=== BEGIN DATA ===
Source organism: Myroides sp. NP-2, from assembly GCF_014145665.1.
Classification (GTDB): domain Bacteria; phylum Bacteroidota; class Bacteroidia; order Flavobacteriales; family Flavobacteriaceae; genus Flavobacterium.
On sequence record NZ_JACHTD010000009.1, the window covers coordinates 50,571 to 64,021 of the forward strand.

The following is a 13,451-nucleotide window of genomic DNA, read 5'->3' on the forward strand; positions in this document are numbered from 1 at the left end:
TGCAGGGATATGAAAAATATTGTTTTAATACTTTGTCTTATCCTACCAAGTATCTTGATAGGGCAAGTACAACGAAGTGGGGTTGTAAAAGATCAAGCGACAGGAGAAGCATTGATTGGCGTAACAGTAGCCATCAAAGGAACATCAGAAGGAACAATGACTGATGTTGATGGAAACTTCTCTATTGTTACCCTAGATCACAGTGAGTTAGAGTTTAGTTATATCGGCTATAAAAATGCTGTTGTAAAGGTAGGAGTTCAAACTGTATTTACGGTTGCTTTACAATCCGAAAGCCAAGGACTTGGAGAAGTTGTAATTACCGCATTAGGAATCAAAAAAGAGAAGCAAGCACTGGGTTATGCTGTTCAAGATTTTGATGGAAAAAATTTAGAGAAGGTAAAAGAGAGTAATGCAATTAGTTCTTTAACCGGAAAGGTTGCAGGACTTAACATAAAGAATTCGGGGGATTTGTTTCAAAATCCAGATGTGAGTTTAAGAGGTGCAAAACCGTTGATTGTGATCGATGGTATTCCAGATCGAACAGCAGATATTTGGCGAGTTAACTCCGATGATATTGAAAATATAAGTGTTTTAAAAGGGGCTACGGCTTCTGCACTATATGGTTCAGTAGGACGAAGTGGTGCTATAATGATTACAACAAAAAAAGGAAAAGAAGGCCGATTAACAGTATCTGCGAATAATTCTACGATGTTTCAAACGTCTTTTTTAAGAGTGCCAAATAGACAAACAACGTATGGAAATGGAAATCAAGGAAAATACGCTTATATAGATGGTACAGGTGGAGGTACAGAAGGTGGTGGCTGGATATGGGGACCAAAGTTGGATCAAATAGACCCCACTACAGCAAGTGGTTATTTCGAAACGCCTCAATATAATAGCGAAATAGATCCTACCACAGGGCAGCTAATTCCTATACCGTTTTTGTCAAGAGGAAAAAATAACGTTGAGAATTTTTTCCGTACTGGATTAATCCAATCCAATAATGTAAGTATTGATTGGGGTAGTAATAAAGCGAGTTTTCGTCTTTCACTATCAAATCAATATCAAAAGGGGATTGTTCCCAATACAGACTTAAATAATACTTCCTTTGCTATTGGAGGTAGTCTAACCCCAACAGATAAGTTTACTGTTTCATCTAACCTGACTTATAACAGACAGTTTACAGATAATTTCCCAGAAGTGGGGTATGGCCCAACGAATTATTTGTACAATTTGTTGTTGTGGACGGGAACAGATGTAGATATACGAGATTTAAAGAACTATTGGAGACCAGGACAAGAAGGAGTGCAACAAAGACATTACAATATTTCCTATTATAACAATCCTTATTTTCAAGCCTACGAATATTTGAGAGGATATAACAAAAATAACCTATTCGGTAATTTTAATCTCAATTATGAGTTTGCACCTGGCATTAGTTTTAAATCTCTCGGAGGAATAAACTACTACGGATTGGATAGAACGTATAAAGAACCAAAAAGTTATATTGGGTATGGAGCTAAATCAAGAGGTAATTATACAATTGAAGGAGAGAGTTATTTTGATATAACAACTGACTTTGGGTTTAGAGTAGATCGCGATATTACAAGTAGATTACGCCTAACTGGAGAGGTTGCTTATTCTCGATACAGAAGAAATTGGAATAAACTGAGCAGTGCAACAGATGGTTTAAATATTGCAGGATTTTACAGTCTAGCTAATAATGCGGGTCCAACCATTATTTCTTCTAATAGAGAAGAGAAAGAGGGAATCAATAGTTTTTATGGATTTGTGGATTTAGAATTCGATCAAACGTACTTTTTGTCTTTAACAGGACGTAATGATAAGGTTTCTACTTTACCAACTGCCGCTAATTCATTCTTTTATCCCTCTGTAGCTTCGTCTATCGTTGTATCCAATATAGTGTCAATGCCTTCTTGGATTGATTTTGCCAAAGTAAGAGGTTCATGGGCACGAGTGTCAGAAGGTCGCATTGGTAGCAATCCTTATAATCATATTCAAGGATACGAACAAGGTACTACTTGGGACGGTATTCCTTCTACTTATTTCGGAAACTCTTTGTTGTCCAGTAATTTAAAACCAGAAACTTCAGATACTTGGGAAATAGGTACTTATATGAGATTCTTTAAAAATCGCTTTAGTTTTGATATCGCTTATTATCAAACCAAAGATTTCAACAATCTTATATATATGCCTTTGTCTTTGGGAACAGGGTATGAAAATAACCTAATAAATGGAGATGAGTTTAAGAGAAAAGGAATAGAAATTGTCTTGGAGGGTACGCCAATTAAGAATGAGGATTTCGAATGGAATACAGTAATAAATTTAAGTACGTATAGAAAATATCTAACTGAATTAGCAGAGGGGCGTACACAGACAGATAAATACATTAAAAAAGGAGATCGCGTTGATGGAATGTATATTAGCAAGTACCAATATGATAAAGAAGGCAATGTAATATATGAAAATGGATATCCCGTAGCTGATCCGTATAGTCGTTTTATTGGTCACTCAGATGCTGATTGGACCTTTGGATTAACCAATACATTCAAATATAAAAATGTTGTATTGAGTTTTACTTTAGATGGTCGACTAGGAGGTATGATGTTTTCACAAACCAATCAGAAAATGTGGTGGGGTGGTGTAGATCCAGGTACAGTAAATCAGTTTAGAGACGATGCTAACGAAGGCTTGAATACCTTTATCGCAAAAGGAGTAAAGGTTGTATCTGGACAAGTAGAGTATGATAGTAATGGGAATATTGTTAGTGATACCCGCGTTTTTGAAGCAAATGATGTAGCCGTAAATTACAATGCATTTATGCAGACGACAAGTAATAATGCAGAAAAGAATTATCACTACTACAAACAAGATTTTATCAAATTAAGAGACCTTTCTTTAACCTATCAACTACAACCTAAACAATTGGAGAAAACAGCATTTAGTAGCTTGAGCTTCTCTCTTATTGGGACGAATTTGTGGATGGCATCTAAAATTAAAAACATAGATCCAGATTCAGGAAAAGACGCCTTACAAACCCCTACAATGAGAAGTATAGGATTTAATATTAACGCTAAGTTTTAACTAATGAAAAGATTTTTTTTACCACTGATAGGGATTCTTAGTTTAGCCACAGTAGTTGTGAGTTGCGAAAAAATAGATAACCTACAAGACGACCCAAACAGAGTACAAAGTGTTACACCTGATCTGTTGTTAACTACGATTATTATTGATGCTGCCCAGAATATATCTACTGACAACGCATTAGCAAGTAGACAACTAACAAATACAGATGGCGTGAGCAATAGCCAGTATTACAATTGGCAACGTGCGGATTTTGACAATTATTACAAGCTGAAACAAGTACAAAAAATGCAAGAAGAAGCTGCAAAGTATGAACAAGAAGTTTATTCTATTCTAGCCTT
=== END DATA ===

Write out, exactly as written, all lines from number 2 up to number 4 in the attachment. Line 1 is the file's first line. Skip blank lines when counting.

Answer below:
Classification (GTDB): domain Bacteria; phylum Bacteroidota; class Bacteroidia; order Flavobacteriales; family Flavobacteriaceae; genus Flavobacterium.
On sequence record NZ_JACHTD010000009.1, the window covers coordinates 50,571 to 64,021 of the forward strand.

The following is a 13,451-nucleotide window of genomic DNA, read 5'->3' on the forward strand; positions in this document are numbered from 1 at the left end: